The second factor, the fear of being judgmental is another relatively recent and troubling trend. Being judgmental, making judgments, is a fact of human life. There is good and evil. There are things and ideas and philosophies that are good and those that are bad. The bad ones generally are harmful and should either be avoided or condemned. But today, no one it is not fashionable to believe in absolutes, truth, or good or evil, is relative and it is "mean-spirited" to believe otherwise. This attitude has become pervasive, even among those who might generally be thought to be religiously orthodox and socially conservative. For example, in the November 10 issue of Newsweek even George Will falls into this trap. After giving a brilliant analysis of the problems the ECUSA is facing with their new, avowedly homosexual bishop of New Hampshire and, in the process showing why the magisterium of the Church is important, he concludes with a remarkable statement.

"This is not to say that homosexual behavior is inherently wrong, let alone that it is a great intrinsic evil like slavery. The analogy with the popular-sovereignty argument is intended to underscore the fact that although tolerance is a virtue, it is never sufficient as a nation's, or institutions, animating principle. If a nation or institution is limitlessly inclusive, then citizenship or membership is meaningless."

One might counter that if homosexuality is not, in itself, inherently evil, then there is no reason why Gene Robinson should not be bishop of New Hampshire. Yet Will seems to believe it necessary to add this caveat in order to avoid the appearance of being mean spirited.

It should be pointed out that this is not the traditional Christian view of things in two ways. One, in judging the propriety of an act you are not judging the person themselves, only the moral rightness or wrongness of the act itself. Second, the judgment is made out of love, to try to help the person improve the moral rightness of their lives -- help them see the right way, and also to help ourselves in avoiding similar difficulties in our own lives. There are times when properly judging an act can be a matter of life and death, as in the case of mortal sin, and not making a judgment about such acts is foolish and indeed, is the unloving course of action.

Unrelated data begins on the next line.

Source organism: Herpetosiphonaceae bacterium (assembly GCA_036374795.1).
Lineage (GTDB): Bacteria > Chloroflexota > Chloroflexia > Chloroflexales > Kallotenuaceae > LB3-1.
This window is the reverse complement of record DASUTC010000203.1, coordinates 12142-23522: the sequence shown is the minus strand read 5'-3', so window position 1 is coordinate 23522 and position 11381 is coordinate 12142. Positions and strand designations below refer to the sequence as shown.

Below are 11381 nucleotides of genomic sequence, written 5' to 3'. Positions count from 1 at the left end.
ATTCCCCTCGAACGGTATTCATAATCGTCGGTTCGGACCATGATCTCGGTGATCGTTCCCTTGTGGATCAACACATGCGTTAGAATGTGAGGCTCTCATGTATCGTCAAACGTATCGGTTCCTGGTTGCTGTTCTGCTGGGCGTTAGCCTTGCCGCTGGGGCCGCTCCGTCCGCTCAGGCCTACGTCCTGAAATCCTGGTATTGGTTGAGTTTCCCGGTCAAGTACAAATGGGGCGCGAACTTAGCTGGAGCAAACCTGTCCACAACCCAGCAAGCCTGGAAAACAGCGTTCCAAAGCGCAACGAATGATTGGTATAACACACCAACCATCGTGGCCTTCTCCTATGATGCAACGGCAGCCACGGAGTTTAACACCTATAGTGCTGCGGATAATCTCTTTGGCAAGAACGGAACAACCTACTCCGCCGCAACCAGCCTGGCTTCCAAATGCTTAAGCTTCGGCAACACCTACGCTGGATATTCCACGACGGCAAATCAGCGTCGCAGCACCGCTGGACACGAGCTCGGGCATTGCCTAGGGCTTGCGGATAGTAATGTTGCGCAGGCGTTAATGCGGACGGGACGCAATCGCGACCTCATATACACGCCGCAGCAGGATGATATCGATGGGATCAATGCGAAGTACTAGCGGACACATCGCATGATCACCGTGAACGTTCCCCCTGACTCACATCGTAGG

FR. Neuhaus quotes Werthiemer’s solution to the problem of the shortage of vocations to the rabbinate:

"Rejecting defeatist advice from among their own colleagues, they would need to gird themselves to combat the present solipsistic moment in American Judaism, reeducating their congregants to think beyond their immediate personal need, their inchoate yearnings for 'spirituality,' and their consumerist notion of religious life. They would need to insist on synagogue ritual focused on communal rather than privatized concerns, and they would need to reorient the synagogue itself as an institution focused on the transcendent needs of the Jewish people. Above all, they would need to take their own role seriously, accepting the burden and the challenge of their calling as individuals who speak with authority not only for themselves but for the Jewish tradition, the Jewish people, and God."

In short, it will take a dramatic shift in "worldview" for the rabbi problem to be solved. People will to return to an understanding that this world is not all there is and that there are things that we do not completely understand that should be taken seriously.

I believe there are lessons here for the Church. While it is true that Jewish clergy can marry, they are still experiencing a “vocation” crisis, just as the Catholic Church is (at least, in some places). The crisis is not brought on by an excessively stringent code of celibacy, rather it seems to have occurred because of a loss of meaning. No one pays any attention to rabbis anymore, so who wants to be a rabbi? In the Church, many folks think they can function in exactly the same way a priest can, so who needs priests? The nuns in certain orders started wearing street clothes and living in apartments 30 years ago – no one wants a vocation in those orders today, as a result, they are rapidly dying off. In this environment, no one wants to be a priest, and make the sacrifices entailed, unless it makes a difference. The crisis in vocations has resulted, I think, not because priests are deprived of the right to marry and have sacrifices, rather it is because those who might have vocations do not understand that there is a real reason to make the sacrifice.

About this Archive

This page is a archive of entries in the The Culture We Deserve category from November 2003.